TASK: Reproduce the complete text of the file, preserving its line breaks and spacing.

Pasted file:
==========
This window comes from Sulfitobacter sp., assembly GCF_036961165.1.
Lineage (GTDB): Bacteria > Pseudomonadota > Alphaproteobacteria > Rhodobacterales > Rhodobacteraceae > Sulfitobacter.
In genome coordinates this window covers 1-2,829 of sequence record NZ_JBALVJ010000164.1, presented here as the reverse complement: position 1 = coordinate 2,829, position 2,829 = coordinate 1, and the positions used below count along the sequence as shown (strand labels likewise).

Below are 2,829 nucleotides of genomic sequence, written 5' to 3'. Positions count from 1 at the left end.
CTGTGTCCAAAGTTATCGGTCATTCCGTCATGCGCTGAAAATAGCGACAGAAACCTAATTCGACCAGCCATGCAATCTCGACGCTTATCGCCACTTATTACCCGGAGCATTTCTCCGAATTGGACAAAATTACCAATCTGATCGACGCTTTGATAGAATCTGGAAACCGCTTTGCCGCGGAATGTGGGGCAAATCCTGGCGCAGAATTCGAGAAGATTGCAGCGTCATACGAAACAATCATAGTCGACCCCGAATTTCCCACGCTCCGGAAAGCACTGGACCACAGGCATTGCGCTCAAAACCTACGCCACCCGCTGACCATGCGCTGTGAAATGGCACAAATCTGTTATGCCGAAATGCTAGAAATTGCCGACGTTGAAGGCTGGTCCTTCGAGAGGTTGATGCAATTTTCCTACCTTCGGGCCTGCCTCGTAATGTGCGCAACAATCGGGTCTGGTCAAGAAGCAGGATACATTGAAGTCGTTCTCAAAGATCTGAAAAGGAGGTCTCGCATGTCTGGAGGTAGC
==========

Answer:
This window comes from Sulfitobacter sp., assembly GCF_036961165.1.
Lineage (GTDB): Bacteria > Pseudomonadota > Alphaproteobacteria > Rhodobacterales > Rhodobacteraceae > Sulfitobacter.
In genome coordinates this window covers 1-2,829 of sequence record NZ_JBALVJ010000164.1, presented here as the reverse complement: position 1 = coordinate 2,829, position 2,829 = coordinate 1, and the positions used below count along the sequence as shown (strand labels likewise).

Below are 2,829 nucleotides of genomic sequence, written 5' to 3'. Positions count from 1 at the left end.
CTGTGTCCAAAGTTATCGGTCATTCCGTCATGCGCTGAAAATAGCGACAGAAACCTAATTCGACCAGCCATGCAATCTCGACGCTTATCGCCACTTATTACCCGGAGCATTTCTCCGAATTGGACAAAATTACCAATCTGATCGACGCTTTGATAGAATCTGGAAACCGCTTTGCCGCGGAATGTGGGGCAAATCCTGGCGCAGAATTCGAGAAGATTGCAGCGTCATACGAAACAATCATAGTCGACCCCGAATTTCCCACGCTCCGGAAAGCACTGGACCACAGGCATTGCGCTCAAAACCTACGCCACCCGCTGACCATGCGCTGTGAAATGGCACAAATCTGTTATGCCGAAATGCTAGAAATTGCCGACGTTGAAGGCTGGTCCTTCGAGAGGTTGATGCAATTTTCCTACCTTCGGGCCTGCCTCGTAATGTGCGCAACAATCGGGTCTGGTCAAGAAGCAGGATACATTGAAGTCGTTCTCAAAGATCTGAAAAGGAGGTCTCGCATGTCTGGAGGTAGC